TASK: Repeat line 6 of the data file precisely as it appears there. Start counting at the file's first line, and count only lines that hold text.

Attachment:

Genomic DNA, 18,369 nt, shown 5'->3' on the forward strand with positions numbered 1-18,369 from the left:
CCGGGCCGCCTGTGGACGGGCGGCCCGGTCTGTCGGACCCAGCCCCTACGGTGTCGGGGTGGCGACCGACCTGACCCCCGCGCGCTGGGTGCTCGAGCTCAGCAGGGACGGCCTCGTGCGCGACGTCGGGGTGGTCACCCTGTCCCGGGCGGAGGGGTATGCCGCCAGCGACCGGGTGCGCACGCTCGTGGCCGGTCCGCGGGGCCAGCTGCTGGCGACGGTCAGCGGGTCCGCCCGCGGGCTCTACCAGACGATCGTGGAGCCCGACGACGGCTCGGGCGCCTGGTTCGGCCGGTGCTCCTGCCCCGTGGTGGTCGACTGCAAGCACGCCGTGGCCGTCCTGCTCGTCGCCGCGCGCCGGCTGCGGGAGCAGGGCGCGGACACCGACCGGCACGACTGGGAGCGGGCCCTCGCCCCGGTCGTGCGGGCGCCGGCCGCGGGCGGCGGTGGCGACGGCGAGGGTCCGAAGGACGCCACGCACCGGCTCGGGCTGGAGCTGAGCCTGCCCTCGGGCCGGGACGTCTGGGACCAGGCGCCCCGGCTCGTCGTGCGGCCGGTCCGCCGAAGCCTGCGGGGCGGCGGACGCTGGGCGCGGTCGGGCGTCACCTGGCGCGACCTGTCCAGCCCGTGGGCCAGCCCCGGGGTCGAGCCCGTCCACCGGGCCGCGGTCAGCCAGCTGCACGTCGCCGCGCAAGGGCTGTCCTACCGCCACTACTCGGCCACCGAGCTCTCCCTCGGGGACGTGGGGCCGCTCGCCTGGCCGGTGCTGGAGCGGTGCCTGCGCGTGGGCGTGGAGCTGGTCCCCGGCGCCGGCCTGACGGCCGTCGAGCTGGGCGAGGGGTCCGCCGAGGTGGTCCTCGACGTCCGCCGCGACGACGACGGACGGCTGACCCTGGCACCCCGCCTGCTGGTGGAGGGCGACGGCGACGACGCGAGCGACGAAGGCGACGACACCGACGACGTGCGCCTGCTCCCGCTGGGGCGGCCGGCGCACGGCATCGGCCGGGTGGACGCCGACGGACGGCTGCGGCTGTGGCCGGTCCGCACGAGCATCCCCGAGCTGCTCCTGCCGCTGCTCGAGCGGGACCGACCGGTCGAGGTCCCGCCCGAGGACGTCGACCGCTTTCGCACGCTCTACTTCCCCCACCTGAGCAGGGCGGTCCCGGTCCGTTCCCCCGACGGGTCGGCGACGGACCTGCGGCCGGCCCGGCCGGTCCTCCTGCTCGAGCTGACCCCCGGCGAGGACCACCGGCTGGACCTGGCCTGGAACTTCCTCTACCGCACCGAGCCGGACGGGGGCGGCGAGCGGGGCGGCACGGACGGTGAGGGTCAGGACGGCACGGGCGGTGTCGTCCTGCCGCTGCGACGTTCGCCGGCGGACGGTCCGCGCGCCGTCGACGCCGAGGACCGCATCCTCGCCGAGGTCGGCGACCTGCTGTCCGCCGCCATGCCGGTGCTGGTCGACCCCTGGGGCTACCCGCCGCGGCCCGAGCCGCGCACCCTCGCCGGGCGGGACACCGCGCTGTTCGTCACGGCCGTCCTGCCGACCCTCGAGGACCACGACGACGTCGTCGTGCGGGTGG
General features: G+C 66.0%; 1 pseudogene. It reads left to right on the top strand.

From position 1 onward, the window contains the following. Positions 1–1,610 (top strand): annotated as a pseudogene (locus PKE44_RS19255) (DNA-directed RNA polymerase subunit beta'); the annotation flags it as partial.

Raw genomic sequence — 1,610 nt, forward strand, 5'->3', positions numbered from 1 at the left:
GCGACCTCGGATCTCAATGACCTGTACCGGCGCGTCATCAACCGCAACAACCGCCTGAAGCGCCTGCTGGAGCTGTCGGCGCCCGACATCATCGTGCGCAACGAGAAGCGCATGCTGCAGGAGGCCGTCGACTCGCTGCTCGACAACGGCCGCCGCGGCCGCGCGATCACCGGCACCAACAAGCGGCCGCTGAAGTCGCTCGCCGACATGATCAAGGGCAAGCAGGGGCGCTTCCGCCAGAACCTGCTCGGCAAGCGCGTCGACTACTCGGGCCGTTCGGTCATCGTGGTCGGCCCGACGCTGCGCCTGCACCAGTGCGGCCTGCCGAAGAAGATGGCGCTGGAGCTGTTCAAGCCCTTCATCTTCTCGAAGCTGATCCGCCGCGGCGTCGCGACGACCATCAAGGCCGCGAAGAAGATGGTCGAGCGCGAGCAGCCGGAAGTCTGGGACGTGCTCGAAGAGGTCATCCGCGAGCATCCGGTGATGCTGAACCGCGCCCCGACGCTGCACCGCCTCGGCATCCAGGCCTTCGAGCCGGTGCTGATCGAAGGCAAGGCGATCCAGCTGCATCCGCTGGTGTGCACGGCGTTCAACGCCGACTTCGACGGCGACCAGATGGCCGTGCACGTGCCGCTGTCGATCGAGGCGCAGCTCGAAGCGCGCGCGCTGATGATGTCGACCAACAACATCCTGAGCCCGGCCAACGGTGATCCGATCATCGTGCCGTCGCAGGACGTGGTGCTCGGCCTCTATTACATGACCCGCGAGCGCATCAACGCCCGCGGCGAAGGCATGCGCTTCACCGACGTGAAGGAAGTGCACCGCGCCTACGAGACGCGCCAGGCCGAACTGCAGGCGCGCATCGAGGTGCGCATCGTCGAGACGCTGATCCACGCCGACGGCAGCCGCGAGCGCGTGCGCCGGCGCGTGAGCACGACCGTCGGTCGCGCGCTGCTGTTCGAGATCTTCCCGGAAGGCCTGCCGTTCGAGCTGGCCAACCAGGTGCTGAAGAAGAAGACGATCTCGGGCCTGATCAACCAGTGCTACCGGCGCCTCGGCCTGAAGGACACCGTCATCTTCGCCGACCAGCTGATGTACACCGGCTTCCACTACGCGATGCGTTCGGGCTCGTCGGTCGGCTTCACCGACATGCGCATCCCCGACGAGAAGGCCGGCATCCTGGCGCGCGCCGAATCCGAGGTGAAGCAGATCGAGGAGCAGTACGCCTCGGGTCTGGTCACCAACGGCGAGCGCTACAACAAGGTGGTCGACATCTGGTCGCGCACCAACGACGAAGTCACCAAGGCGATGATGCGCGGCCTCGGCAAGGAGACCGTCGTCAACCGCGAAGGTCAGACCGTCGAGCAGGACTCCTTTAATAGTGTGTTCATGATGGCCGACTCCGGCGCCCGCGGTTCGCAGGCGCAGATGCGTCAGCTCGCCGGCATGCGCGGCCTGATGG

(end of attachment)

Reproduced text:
GCGACCTCGGATCTCAATGACCTGTACCGGCGCGTCATCAACCGCAACAACCGCCTGAAGCGCCTGCTGGAGCTGTCGGCGCCCGACATCATCGTGCGCAACGAGAAGCGCATGCTGCAGGAGGCCGTCGACTCGCTGCTCGACAACGGCCGCCGCGGCCGCGCGATCACCGGCACCAACAAGCGGCCGCTGAAGTCGCTCGCCGACATGATCAAGGGCAAGCAGGGGCGCTTCCGCCAGAACCTGCTCGGCAAGCGCGTCGACTACTCGGGCCGTTCGGTCATCGTGGTCGGCCCGACGCTGCGCCTGCACCAGTGCGGCCTGCCGAAGAAGATGGCGCTGGAGCTGTTCAAGCCCTTCATCTTCTCGAAGCTGATCCGCCGCGGCGTCGCGACGACCATCAAGGCCGCGAAGAAGATGGTCGAGCGCGAGCAGCCGGAAGTCTGGGACGTGCTCGAAGAGGTCATCCGCGAGCATCCGGTGATGCTGAACCGCGCCCCGACGCTGCACCGCCTCGGCATCCAGGCCTTCGAGCCGGTGCTGATCGAAGGCAAGGCGATCCAGCTGCATCCGCTGGTGTGCACGGCGTTCAACGCCGACTTCGACGGCGACCAGATGGCCGTGCACGTGCCGCTGTCGATCGAGGCGCAGCTCGAAGCGCGCGCGCTGATGATGTCGACCAACAACATCCTGAGCCCGGCCAACGGTGATCCGATCATCGTGCCGTCGCAGGACGTGGTGCTCGGCCTCTATTACATGACCCGCGAGCGCATCAACGCCCGCGGCGAAGGCATGCGCTTCACCGACGTGAAGGAAGTGCACCGCGCCTACGAGACGCGCCAGGCCGAACTGCAGGCGCGCATCGAGGTGCGCATCGTCGAGACGCTGATCCACGCCGACGGCAGCCGCGAGCGCGTGCGCCGGCGCGTGAGCACGACCGTCGGTCGCGCGCTGCTGTTCGAGATCTTCCCGGAAGGCCTGCCGTTCGAGCTGGCCAACCAGGTGCTGAAGAAGAAGACGATCTCGGGCCTGATCAACCAGTGCTACCGGCGCCTCGGCCTGAAGGACACCGTCATCTTCGCCGACCAGCTGATGTACACCGGCTTCCACTACGCGATGCGTTCGGGCTCGTCGGTCGGCTTCACCGACATGCGCATCCCCGACGAGAAGGCCGGCATCCTGGCGCGCGCCGAATCCGAGGTGAAGCAGATCGAGGAGCAGTACGCCTCGGGTCTGGTCACCAACGGCGAGCGCTACAACAAGGTGGTCGACATCTGGTCGCGCACCAACGACGAAGTCACCAAGGCGATGATGCGCGGCCTCGGCAAGGAGACCGTCGTCAACCGCGAAGGTCAGACCGTCGAGCAGGACTCCTTTAATAGTGTGTTCATGATGGCCGACTCCGGCGCCCGCGGTTCGCAGGCGCAGATGCGTCAGCTCGCCGGCATGCGCGGCCTGATGG